The Great Ribbon Debate
I love Redmond readers, especially those of you who subscribe to my Redmond Report newsletter. All I have to do is ask a question and I get flooded with expert answers.
Recently I asked about the Ribbon interface -- which is now 3 years old -- and 30 of you responded. You'd think that after three years on the market, IT would be used to the Ribbon. Nothing doing. Of the respondents, 20 of you dislike, despise or are at least disappointed in the Ribbon. Eight love or like it. Two didn't quite know how they felt. And even the biggest Ribbon fans admit it took some getting used to.
Let's start with the good news. Reader Mike hated it at first blush, but gave it a fair shake. "I decided there had to be a rhyme to the unreason. So I looked at it from a 'what's the paradigm' standpoint. Once I did that, the organizational structure seemed more cohesive. I can find more features more easily than with the previous interface," Mike explains.
Randy, who teaches college, is another fan. "Normally, after students use the Ribbon and find the logic and elegance of context-sensitive tools, they quickly become advocates. I hope the Ribbon survives and becomes the model for future interfaces," he says.
Ribbon backer Heidi believes the Office interface started out simple, but as features grew its logic broke down. The Ribbon is a fresh start, and far more organized.
Now here's the flip side.
In 2007 I traveled to Redmond and attended a reception at a fancy local winery. While enjoying some superb Syrah, I started talking to an Office product manager and mentioned I was getting reader feedback about the Ribbon. He was curious, so I fired up my BlackBerry and read him messages that had just come in. You guys were brutal, universally despising the Ribbon. Good thing there were still casks of wine left!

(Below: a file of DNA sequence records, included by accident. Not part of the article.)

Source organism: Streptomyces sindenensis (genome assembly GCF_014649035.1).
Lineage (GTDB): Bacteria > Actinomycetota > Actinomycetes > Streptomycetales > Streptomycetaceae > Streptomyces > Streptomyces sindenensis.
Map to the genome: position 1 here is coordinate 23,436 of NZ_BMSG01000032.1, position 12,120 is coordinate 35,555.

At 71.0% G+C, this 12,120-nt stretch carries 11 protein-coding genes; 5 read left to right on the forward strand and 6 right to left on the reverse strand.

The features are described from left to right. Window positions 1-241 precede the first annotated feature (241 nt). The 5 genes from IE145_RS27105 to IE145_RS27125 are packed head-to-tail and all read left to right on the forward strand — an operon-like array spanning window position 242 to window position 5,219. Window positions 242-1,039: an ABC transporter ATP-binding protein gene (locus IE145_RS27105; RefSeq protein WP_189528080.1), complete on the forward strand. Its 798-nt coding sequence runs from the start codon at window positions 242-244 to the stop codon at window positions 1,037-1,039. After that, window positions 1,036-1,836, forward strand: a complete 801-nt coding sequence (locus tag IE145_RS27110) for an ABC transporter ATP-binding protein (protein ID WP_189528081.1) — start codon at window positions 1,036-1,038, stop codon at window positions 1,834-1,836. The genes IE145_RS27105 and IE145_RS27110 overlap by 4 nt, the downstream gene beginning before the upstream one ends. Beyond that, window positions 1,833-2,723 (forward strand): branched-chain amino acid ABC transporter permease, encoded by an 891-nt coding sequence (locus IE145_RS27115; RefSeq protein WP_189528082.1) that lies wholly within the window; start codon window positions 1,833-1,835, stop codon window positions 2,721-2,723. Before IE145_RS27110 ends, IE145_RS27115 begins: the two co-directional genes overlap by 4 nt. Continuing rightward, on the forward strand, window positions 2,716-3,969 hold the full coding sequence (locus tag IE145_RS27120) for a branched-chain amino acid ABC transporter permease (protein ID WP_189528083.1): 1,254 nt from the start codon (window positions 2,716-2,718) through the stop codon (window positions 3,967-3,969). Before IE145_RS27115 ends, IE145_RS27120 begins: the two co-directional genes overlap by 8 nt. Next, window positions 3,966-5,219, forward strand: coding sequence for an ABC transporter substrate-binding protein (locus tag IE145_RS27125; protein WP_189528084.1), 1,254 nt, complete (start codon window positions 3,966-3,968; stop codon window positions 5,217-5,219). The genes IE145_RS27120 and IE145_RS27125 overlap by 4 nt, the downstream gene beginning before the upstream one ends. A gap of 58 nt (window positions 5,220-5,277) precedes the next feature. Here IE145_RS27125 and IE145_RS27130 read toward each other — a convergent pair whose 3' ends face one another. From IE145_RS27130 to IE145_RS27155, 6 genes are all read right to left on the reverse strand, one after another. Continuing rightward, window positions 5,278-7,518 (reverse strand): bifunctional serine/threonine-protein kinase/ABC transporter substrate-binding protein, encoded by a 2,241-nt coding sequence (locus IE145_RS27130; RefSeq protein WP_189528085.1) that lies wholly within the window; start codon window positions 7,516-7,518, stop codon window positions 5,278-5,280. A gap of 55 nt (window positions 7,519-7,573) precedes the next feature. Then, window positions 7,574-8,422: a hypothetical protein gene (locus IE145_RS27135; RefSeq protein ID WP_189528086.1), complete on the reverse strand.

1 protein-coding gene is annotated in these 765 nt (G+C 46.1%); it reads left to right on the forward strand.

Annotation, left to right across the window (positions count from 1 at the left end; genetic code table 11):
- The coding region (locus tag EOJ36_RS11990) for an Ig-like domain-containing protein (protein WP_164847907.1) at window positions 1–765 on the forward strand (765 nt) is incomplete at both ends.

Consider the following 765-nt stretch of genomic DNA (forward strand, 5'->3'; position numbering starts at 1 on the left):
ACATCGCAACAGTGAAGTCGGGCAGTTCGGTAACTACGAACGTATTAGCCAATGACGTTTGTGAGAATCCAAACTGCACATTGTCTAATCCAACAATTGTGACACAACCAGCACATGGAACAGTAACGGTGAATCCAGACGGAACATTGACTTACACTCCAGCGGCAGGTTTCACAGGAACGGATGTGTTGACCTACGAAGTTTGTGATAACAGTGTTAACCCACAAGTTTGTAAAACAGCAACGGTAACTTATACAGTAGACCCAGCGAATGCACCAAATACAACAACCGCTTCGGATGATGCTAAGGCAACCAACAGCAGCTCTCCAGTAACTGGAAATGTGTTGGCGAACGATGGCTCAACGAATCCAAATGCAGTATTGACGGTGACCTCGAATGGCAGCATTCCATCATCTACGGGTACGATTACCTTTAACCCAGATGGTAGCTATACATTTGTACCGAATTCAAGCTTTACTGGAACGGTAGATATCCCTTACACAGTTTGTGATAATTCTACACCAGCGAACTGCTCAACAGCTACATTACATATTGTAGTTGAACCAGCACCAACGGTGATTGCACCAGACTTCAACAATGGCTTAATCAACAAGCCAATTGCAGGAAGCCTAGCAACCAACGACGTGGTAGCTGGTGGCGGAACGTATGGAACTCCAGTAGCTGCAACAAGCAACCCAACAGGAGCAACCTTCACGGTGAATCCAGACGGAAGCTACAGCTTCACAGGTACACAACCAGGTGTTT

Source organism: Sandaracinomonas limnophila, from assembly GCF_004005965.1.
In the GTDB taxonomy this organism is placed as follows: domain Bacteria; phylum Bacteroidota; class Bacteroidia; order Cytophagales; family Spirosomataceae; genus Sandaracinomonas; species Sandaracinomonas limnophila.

That irritation still lingers. Readers such as Michael see the Ribbon as change for change's sake, and he wishes the Ribbon could have been "organized around the old menus."
Erik has a more mercenary view: "One good thing about the Ribbon is it keeps entry-level positions available in IT as scores of curmudgeonly users need assistance figuring out how to do Office tasks they've done for years." Erik finds himself Googling to figure out where old functions have found a new home.
Others complain the Ribbon takes up too much space. I'm not sure about the technical feasibility, but many of you wish Microsoft could at least maintain the "classic menus" as an option.
What are your favorite and least-favorite software interfaces? Answers welcome at email@example.com. And if you're interested in my thrice-weekly newsletter, you can visit Redmondmag.com/newsletters.
Doug Barney is editor in chief of Redmond magazine and the VP, editorial director of Redmond Media Group.